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mrsteve
07-31-2012, 09:36 PM
Here's an observation since we have been without rain for awhile. We made a real effort starting last year to try the cycle soak approach to irrigation. The thinking was to hopefully re-train the turf and beds for the twice a week watering and to send roots deeper. It seemed to be working as long as we got some supplemental water from the sky. Now with no rain, the bad designs are showing themselves again, in a big way. It seems that we need a full one cycle to sort of flood, and pick up the dry areas. It's wasteful I know, but I would say a full 80% of the systems we maintain are in that sad condition. Keeping legal with the restrictions we are adding a second program with a pm start on the water days. So we have am starts doing cycle soak and then a single start with full time that night. Still too early to tell if this will work or not, our annual color beds are burning up, but maybe we can save the turf and beds.

Mudly
07-31-2012, 11:40 PM
Have you tried phosphorus that'll send them deeper. If you habe chemical restrictions in your area try hydretain. Hydretain is a great sell for commercial and highend residential accounts. Keeps you mowing plus the profit from the application. Awesome pitch point for places with water restrictions or astronomical water prices.

Snyder's Lawn Inc
07-31-2012, 11:52 PM
I have a customer that has 1200 plants and with this heat the drip lines isnt cutiing it
So the owner increase the water now some plants are dieing from water log
So now shut drip line off and water by hand and starting see better results beds are blooming better and shrubs getting dark green again
I hand watering every 2 days

The ppl that installed the plants didnt grade beds very well

mrsteve
08-01-2012, 08:33 AM
I guess my point is that we need better designs now more than ever. I don't see very many systems that can stand alone when there is no rain.

mrsteve
08-01-2012, 10:44 AM
Here's another opinion of mine this year. I've switched to pressure regulating heads manly the Rain Bird RD series for sprays and the 5000 rotor. These are promoted as water saving devices for our customers. My results are that the rotor looks to be doing the job, but the spray not so much. I don't believe it the fault of the head, but more again of bad designs. The water droplets may hit the ground better at 30psi but we are not getting the distance. I'm currently trying the 45psi heads to see if they will work a little better. The 45psi body was created for the rotator type nozzle, but in my opinion is not too high of a pressure for a spray nozzle. I think in the old days our charts showed spray nozzle distance at different pressures, now they all stop at 30psi. The deal is we need distance and even precipitation for these older systems. I'm well aware of the case for the rotator type retrofit, but our water window is not long enough for these on most commercial properties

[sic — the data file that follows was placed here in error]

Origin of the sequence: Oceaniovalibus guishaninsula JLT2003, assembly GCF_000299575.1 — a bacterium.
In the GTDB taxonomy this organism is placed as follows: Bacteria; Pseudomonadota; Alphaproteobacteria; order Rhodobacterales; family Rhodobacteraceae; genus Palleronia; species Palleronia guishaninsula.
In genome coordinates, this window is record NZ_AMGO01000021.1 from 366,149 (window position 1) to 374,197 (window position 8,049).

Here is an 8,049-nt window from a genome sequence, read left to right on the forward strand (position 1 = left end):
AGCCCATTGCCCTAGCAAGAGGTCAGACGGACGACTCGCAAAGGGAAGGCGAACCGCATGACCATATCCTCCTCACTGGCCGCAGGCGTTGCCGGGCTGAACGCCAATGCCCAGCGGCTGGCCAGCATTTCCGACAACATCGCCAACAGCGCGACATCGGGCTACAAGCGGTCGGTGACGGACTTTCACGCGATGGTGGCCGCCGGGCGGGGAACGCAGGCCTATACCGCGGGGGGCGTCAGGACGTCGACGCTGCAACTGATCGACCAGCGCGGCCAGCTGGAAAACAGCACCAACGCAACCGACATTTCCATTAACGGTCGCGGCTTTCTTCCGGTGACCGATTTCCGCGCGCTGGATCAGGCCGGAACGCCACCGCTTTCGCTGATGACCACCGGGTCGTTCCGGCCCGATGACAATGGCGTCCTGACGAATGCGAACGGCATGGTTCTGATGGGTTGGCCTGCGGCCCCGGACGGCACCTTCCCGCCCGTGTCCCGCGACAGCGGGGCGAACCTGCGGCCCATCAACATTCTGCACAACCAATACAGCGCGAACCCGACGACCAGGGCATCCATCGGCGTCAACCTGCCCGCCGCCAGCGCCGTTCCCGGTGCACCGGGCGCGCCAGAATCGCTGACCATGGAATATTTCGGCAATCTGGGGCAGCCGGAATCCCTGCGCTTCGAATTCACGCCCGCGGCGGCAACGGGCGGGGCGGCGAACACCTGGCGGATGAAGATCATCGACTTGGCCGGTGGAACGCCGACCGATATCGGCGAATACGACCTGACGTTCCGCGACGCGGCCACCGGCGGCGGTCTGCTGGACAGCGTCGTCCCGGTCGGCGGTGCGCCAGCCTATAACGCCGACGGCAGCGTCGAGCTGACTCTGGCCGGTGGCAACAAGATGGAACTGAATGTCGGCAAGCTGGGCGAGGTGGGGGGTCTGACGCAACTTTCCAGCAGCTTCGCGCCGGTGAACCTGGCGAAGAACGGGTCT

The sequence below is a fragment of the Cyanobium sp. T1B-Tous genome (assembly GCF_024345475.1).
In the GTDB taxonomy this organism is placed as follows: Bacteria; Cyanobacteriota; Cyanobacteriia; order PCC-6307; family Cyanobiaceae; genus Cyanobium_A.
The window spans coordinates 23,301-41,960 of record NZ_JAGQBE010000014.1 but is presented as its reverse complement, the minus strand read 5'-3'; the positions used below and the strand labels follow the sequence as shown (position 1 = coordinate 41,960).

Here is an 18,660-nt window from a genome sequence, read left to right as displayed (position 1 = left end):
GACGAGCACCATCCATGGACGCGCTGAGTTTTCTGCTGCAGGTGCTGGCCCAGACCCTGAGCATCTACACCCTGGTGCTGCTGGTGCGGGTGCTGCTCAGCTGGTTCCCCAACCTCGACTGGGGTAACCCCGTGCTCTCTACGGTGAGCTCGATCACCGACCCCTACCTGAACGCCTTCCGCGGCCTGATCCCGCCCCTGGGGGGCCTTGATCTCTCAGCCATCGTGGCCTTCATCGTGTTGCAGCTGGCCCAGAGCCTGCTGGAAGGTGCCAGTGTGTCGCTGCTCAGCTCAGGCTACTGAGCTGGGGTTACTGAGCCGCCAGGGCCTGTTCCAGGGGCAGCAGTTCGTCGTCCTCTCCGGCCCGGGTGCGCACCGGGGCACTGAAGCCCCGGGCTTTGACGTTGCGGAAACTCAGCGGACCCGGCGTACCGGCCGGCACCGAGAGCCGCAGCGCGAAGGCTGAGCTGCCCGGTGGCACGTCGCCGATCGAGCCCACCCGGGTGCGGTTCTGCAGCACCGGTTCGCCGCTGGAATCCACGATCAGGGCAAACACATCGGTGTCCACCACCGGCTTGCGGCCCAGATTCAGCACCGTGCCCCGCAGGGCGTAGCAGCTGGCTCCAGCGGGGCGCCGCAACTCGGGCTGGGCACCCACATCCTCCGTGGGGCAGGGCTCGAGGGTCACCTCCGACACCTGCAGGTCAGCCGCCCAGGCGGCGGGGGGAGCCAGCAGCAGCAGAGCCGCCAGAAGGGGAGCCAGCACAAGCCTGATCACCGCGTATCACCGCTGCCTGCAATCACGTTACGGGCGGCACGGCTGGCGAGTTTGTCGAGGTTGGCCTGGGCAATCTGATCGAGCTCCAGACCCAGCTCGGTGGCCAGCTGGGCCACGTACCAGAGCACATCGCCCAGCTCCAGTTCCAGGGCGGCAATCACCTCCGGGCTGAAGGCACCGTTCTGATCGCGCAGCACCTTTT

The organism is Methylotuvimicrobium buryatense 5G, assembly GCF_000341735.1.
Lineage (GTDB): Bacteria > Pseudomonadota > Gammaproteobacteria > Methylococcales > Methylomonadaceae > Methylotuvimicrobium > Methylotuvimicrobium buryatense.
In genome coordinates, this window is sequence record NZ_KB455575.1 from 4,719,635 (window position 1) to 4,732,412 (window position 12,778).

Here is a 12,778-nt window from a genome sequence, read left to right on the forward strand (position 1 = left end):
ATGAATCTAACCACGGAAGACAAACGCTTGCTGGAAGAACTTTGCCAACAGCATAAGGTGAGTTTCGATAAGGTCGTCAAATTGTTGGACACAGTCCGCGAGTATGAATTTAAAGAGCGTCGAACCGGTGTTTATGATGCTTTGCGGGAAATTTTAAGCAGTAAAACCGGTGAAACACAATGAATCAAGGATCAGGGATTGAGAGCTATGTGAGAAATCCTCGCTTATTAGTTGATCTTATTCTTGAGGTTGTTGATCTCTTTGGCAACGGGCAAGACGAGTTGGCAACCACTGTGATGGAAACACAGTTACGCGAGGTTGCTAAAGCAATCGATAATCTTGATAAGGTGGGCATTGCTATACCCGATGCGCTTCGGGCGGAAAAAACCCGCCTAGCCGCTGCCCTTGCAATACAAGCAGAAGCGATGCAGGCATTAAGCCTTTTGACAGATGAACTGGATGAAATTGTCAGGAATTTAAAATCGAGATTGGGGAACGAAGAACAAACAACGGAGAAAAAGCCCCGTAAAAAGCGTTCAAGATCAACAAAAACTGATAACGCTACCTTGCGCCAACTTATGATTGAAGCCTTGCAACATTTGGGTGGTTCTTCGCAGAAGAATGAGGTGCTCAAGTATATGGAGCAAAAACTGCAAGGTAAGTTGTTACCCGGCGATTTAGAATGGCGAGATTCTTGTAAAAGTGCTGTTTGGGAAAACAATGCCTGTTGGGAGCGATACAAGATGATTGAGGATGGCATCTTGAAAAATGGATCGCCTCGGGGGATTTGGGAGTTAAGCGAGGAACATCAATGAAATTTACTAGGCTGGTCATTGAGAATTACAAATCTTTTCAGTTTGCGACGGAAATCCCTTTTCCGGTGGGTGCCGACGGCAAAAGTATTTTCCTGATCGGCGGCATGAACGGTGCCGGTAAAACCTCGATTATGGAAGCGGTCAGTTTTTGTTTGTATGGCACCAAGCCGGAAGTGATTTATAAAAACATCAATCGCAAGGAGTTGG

Mark Oomkes
08-01-2012, 11:02 AM
I guess my point is that we need better designs now more than ever. I don't see very many systems that can stand alone when there is no rain.

Maybe down by you, but up north, there is no design that will completely keep up without rain, unless they run the system twice a day at 200%. Cool season grasses just can't grow "normally" with no rain for 6-8 weeks with temps in the 90's on a regular basis.

But yes, the systems that have bad spots, are not head to head coverage definitely show in a year like this. But so does every nozzle that has the least bit of blockage or a reduced flow from a partially pinched line, etc.

Kiril
08-01-2012, 11:29 AM
Hmmmm. Fescue is widely grown in my area, and we get no rain and average summer temps in the mid 90's every year, and it does fine.

Mark Oomkes
08-01-2012, 11:40 AM
Hmmmm. Fescue is widely grown in my area, and we get no rain and average summer temps in the mid 90's every year, and it does fine.

Referring to my post Kiril?

Not many fescue lawns in my area, mostly KBG and\or rye.

Wet_Boots
08-01-2012, 11:44 AM
fescue ain't bluegrass

grassman177
08-01-2012, 01:14 PM
we have some systems that are doing quite well, with proper design(any i have ever installed), but most are showing really bad right now. i am currently installing one with very bad pressure and low low flow. they popped up with flush, but have yet to nozzle them to see the final result. by design and math, all should be ok..........i hope!

Mike Leary
08-01-2012, 01:22 PM
Even up in WA State, we've had dry periods where my systems could keep up, but used a TON of water! My recommendations to the principals were usually, "let the turf go, it'll come back."

Kiril
08-01-2012, 07:00 PM
Referring to my post Kiril?